Filippo arrived at his uncle's house well supplied with manuscripts for his tutor. First there was the eighty-line Latin poem, then an essay, also in Latin, entitled "The Ideal Government", and last a long translation from Homer, Greek into Latin. A servant unbolted the stout oaken door, and Filippo passed through several finely decorated rooms opening into each other, to the library. Messer Cosimo had not come in yet, but four cousins swooped upon the new arrival.

"Filippo!" "Lippo!" "Lippo you rascal!" "Filippino!" The three boys, the eldest a trifle younger than he, and the girl circled around him dancing. "Ah, we have been hearing tales about you drowning yourself in the Arno and finding old friends and I don't know what all," said the girl cousin, Margherita. "I don't believe you love us anymore."

"You lucky wretch," grinned Mariano, the oldest boy, "you've missed doing any lessons for half a week."

"But see, he has scrolls with him," spoke up little Luca.

"Ah," said Michele, "have you committed any further 'heresies,' Filippo? That is, have you written your manuscripts there in the modern language, which our Master scorns so, or spoken slightingly of his favorite classics?"

"Ha, ha!" chuckled Mariano. "There never was anyone like our Filippo for badgering our worthy Master! Ha, ha! Messer Cosimo never sees through it, either."

Filippo shook his head. "I've been thinking on it these last days, and I'm not going to tease our Master again. I'm going to study hard and be a credit to him—which I advise you to do too, Cousin Mariano." He added this last rather pointedly, for Mariano was not a very brilliant scholar.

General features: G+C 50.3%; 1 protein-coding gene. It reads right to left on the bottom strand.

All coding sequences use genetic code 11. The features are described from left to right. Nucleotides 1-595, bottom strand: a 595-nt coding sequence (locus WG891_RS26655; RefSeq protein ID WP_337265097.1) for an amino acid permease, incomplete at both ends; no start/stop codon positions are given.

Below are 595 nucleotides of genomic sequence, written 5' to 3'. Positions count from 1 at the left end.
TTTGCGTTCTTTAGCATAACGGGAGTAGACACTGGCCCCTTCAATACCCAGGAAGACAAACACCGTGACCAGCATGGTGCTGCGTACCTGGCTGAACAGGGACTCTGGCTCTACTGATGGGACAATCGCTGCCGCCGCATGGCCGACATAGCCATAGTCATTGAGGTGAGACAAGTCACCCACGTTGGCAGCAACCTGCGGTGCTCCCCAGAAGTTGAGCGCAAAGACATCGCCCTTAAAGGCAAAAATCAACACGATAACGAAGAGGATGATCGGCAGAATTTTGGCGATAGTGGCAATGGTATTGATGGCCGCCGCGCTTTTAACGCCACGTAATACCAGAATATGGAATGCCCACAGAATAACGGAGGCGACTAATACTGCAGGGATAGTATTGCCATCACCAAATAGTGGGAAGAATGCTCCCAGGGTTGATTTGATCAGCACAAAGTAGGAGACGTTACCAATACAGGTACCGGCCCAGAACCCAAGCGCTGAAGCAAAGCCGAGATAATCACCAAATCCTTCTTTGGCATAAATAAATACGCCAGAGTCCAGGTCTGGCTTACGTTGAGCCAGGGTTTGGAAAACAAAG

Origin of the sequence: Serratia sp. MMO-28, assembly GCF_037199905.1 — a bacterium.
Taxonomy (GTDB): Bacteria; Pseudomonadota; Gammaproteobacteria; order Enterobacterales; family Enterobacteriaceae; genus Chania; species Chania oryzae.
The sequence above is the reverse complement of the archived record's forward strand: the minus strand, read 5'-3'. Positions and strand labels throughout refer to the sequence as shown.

Neither Mariano nor Michele looked particularly pleased. Studies were dull things, and clever and gifted Filippo had formerly livened them up. But Margherita smiled sweetly at him and offered him her hand: "I just know you can do wonders, Filippino, if you only want to."

"I'm glad," said little Luca, putting his arms about his tall and handsome cousin. "I think it was mean the way you all played jokes on Messer Cosimo. He is very learned and wise, and he's old, too, and so gentle and good. I love him."

"I do, too, "said Filippo with feeling, giving his "baby "cousin a kiss just as Messer Cosimo himself entered the room.

And that morning, for the first time, Filippo realized how much he did love the fine old scholar who was their teacher. He was so tender as he asked Filippo about his weekend adventures, and, when he examined the manuscripts, praised them so warmly. Filippo really felt rather shamed by the latter, and at last burst out with: "I wish you wouldn't praise them so much, my master; I know how little time I put into them and how much better I could have done if I'd only tried."

To Filippo's surprise, Messer Cosimo seemed overcome by emotion. He wiped his eyes, and was only able to say brokenly: "My boy, my boy, you will be famous one day."

"If I ever am, Messere, it will be owing to you.,,

Following the Greek ideal of education, Messer Cosimo put very little restraint on his pupils. After an hour or so of studying in the library, filled with its treasure of books in manuscript and two or three printed copies, though printing-presses were but a few years old in Florence, he took the children into the garden. After a short recess of practicing swordsman-ship and leaping and other exercises, he called them to the stone bench where he was sitting, and discussed with them what they had studied that day. Filippo sat at the master's feet, Margherita had brought a cushion for herself, and one for Messer Cosimo's bench, and the three brothers sat together on another bench, supported by carved figures of lions. It was very pleasant learning in the beautiful old garden, with its flagged walks and rose-vines and orange and cypress trees.

After eating comestio  indoors, the teacher retired for a rest, giving his pupils each a task: Luca to memorize some verses from Virgil, Michele to study in the second book of Teodoro Gaza's Greek grammar, and Margherita, Mariano, and Filippo each to put some passages from Dante's Commedia  into Greek. They all trouped out into the garden again, where lying on the grass among the flower-beds, they set to work.